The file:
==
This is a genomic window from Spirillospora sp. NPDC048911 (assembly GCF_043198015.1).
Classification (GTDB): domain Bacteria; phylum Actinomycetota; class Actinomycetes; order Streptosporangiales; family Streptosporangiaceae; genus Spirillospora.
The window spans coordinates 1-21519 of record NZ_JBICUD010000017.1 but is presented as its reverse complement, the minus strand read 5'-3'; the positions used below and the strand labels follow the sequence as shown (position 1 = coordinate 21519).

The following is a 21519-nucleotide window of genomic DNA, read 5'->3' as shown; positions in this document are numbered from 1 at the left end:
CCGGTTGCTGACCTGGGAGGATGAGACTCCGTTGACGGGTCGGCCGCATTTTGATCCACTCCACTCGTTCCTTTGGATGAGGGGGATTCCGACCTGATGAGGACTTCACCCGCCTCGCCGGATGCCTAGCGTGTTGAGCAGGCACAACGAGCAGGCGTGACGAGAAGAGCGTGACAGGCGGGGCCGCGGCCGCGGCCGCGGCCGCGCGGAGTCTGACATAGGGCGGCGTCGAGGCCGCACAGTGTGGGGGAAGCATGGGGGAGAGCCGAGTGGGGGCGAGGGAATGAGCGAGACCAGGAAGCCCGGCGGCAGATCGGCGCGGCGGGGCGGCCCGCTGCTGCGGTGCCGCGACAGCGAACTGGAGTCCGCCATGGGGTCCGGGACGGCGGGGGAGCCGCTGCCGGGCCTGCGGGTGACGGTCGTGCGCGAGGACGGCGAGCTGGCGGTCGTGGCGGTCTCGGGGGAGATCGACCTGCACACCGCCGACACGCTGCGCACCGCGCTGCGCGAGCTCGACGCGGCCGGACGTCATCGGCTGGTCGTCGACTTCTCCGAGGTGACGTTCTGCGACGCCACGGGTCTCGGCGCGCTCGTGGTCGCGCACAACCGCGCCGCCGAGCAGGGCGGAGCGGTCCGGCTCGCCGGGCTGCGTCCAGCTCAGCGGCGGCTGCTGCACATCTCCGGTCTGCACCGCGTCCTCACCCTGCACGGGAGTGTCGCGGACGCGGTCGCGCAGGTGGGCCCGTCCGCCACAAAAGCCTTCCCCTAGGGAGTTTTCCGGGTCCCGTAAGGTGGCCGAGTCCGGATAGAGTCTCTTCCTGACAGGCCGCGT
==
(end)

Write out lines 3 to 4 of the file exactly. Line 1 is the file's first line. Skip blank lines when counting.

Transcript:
The window spans coordinates 1-21519 of record NZ_JBICUD010000017.1 but is presented as its reverse complement, the minus strand read 5'-3'; the positions used below and the strand labels follow the sequence as shown (position 1 = coordinate 21519).

The following is a 21519-nucleotide window of genomic DNA, read 5'->3' as shown; positions in this document are numbered from 1 at the left end: